It was actually more important to forgive myself and I did this by starting to treat me like a worthwhile and valuable person instead of withholding love, care, trust, and respect and being my worst critic.
Letting go is about deciding to be ‘done’ with something no matter how much more information or change you could continue to seek. It’s not that my father couldn’t do with changing but seven years ago, I had to ask myself why I was devoting my life to expecting him to change, feeling bad about the fact that he hadn’t, and putting my own progress on hold in the process?
The trap of course that many fall into is making the external actions and thinking of another person a condition of moving on and letting go. That’s why I’ve had some readers tell me “I can’t move on until I get the answers that I need / they show remorse”, which is like proclamation of a stalemate. It leaves them with nowhere to go as it’s out of their hands. It’s also not ‘can’t ‘- you can’t know that you can’t move on in advance of it. Seizing onto the condition creates an obstacle.
While it would be nice to gain agreement on how we see things, to get our feelings validated, and to get acknowledgement of where they have erred, not getting them doesn’t have to be an almighty barrier. You’ve got to learn to trust your own eyes, ears, judgement etc. Sometimes you’ve got to hurl it into a bucket and chuck it into the universe and let things fall where they will fall. And you get up, hug yourself a bit tighter and you do your absolute best to get on with your life and treat you well.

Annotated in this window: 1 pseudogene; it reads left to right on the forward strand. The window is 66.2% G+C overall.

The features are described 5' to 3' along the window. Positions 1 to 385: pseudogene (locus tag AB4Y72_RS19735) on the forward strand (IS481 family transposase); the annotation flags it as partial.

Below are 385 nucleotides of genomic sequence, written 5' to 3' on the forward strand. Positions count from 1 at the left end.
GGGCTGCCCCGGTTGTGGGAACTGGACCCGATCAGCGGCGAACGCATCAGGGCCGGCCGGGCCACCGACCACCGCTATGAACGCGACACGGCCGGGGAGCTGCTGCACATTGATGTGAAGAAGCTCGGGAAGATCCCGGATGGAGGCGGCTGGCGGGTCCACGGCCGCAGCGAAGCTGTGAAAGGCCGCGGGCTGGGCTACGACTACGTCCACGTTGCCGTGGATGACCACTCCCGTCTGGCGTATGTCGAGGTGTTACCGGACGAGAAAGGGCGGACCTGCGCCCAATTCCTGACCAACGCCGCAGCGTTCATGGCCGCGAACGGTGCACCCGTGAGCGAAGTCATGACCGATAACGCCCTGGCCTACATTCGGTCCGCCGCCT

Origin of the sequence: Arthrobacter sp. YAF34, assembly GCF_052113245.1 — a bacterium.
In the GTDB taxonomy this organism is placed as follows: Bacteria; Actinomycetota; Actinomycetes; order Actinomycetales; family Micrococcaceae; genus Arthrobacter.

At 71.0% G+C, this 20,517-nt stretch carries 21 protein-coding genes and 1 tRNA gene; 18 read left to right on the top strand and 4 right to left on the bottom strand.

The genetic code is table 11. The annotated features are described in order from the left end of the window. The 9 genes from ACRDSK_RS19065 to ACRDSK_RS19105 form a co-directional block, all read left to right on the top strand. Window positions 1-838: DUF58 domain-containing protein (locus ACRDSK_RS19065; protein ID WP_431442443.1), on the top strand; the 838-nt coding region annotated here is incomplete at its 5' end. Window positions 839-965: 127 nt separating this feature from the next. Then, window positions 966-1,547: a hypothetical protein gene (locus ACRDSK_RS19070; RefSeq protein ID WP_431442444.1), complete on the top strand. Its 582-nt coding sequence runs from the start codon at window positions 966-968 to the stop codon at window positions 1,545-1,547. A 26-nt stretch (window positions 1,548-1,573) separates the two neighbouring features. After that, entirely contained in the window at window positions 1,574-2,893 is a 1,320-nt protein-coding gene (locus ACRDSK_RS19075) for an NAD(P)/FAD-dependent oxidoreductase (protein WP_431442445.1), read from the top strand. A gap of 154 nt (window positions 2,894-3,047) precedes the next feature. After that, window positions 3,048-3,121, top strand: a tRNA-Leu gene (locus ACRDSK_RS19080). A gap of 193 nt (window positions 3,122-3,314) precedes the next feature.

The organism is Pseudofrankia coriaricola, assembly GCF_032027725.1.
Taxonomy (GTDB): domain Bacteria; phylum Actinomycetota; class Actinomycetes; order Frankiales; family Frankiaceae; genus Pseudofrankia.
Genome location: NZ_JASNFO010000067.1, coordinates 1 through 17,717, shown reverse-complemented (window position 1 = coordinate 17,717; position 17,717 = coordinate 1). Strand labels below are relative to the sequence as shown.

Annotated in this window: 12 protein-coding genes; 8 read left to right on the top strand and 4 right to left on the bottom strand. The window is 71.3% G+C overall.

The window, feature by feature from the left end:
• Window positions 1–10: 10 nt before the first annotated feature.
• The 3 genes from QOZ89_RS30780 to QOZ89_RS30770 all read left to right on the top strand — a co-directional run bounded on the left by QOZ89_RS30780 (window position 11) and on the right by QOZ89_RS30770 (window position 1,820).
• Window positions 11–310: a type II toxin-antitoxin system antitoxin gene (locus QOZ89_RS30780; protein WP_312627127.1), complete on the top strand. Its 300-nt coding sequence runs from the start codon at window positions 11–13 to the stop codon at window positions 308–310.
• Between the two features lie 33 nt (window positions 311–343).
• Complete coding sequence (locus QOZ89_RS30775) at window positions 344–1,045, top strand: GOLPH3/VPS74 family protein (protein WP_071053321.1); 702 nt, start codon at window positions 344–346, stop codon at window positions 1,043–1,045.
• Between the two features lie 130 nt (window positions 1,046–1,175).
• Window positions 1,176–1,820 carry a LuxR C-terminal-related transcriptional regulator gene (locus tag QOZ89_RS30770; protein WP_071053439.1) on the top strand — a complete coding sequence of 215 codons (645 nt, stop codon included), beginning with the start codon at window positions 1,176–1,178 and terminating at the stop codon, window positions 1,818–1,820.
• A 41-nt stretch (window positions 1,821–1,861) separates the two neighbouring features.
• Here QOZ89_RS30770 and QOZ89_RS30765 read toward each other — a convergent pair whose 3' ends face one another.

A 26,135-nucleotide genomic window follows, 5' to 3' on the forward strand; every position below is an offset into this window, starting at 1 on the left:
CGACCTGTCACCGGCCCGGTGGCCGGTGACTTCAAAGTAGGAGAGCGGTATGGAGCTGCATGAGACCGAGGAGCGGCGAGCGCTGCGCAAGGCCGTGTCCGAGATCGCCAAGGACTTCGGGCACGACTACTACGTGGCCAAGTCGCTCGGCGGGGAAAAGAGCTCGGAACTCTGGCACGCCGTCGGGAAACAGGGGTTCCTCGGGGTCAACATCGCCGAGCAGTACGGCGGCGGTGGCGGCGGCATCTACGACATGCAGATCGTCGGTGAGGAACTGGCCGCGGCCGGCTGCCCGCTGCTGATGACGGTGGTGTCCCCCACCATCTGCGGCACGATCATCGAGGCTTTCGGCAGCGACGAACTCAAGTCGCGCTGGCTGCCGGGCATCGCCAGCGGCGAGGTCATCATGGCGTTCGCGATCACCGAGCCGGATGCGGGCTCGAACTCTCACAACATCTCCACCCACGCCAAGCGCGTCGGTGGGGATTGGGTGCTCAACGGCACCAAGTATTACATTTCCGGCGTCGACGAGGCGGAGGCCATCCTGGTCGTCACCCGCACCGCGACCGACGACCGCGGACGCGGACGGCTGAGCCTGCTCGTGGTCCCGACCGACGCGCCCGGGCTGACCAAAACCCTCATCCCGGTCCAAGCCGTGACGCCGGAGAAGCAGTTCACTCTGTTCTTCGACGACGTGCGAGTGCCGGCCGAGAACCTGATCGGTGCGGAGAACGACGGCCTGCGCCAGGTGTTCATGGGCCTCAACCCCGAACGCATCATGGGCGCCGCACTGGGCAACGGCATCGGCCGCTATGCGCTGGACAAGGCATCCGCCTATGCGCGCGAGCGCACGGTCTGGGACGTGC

The funny thing is that my father thinks I’m not OK with him because I won’t agree with the illusion whereas it’s actually that I am OK because I’m in reality. We can coexist with our differences.
And the even funnier thing I’ve learned from reading / listening to countless stories is that we do often choose to let someone back into our lives and to let something go because we think or assume that they ‘get it’ – but often they don’t ‘get it’ in the way that we want them to and it subsequently becomes apparent in their actions, which means that a lot of us letting go and moving on is really about how we feel about us and how we deal with something in our minds. That tells us that we are in a lot more control of how we can continue to feel than we realise and that is incredibly freeing when we embrace the value of this.